CSDMS 2015 annual meeting poster ShawnCarter
Quantifying the Effects of Land Use Dynamics on Global Scale Fluvial Suspended Sediment Flux
Sagy Cohen, University of Alabama, Alabama, United States.
Albert Kettner, University of Colorado, Colorado, United States.
Quantifying fluvial suspended sediment flux discharged to the coastal oceans is a vital task in geomorphology. At the global scale, this task is hampered by a lack of sediment gauges and measured observations. Empirical models have attempted to overcome this deficiency by modeling fluvial suspended sediment as a function of geological, climatic, and limited anthropogenic factors. On of these models, the BQART model as implemented in the Water Balance Model (Sediment) (WBMsed) Framework, estimates global fluvial suspended sediment flux accurately, however, in its current form, the model lacks a spatially and temporally explicit parameter to describe the amount of sediment discharge created by human activities.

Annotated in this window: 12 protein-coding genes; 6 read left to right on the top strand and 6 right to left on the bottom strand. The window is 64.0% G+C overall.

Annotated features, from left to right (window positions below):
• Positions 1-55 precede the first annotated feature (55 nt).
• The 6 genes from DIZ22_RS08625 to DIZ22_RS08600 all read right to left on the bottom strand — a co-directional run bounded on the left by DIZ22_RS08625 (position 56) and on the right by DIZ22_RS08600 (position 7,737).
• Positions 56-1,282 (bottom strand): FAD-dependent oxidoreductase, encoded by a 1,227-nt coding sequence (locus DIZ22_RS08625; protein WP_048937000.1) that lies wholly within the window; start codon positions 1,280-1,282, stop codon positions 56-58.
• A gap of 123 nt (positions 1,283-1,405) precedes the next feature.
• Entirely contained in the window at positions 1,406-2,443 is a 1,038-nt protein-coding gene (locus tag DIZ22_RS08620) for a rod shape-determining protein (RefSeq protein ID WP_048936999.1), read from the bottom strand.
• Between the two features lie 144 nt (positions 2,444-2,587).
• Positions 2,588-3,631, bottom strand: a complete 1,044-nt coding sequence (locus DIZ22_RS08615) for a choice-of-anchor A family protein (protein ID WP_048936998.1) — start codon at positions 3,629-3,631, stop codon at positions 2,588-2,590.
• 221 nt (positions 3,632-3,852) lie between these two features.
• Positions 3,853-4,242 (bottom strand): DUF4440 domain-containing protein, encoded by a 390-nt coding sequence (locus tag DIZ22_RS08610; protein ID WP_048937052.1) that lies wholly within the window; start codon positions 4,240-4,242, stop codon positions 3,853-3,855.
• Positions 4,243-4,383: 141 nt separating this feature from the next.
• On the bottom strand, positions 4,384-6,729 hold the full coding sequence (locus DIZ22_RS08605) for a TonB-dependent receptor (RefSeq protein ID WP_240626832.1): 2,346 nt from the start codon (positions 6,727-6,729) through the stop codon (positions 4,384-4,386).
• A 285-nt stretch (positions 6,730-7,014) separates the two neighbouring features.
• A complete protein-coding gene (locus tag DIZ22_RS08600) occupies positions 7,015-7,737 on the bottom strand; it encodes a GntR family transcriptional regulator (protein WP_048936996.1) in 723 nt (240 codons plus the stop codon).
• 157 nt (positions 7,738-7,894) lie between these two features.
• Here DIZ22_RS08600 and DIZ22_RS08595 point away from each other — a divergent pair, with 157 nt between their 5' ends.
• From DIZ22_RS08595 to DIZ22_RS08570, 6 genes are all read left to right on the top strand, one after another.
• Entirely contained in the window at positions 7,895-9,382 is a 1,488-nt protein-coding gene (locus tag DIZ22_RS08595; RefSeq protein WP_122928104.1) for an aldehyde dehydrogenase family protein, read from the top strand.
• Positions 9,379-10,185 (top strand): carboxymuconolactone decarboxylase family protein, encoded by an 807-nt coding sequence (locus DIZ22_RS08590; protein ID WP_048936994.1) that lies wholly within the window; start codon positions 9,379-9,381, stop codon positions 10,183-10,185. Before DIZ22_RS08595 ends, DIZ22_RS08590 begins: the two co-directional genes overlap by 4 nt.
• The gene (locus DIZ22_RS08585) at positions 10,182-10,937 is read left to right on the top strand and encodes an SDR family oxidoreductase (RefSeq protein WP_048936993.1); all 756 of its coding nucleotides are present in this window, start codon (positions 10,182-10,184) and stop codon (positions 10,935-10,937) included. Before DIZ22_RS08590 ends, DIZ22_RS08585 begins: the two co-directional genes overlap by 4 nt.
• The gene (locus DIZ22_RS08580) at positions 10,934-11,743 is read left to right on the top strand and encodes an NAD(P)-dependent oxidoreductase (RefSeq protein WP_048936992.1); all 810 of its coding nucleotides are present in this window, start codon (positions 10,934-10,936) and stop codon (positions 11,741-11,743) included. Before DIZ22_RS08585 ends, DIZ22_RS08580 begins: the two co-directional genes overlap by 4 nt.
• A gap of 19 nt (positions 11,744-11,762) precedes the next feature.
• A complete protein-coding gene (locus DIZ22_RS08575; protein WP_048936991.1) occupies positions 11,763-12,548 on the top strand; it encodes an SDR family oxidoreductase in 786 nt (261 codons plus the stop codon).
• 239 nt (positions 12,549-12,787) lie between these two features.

This poster will describe the process and results of modifying BQART and WBMsed to incorporate explicit global land use classifications and their impact on fluvial suspended sediment. This is the first step in incorporating a temporal and spatially explicit parameter describing human alteration of the landscape to understand past, current, and future impacts on a fundamental geomorphological process.
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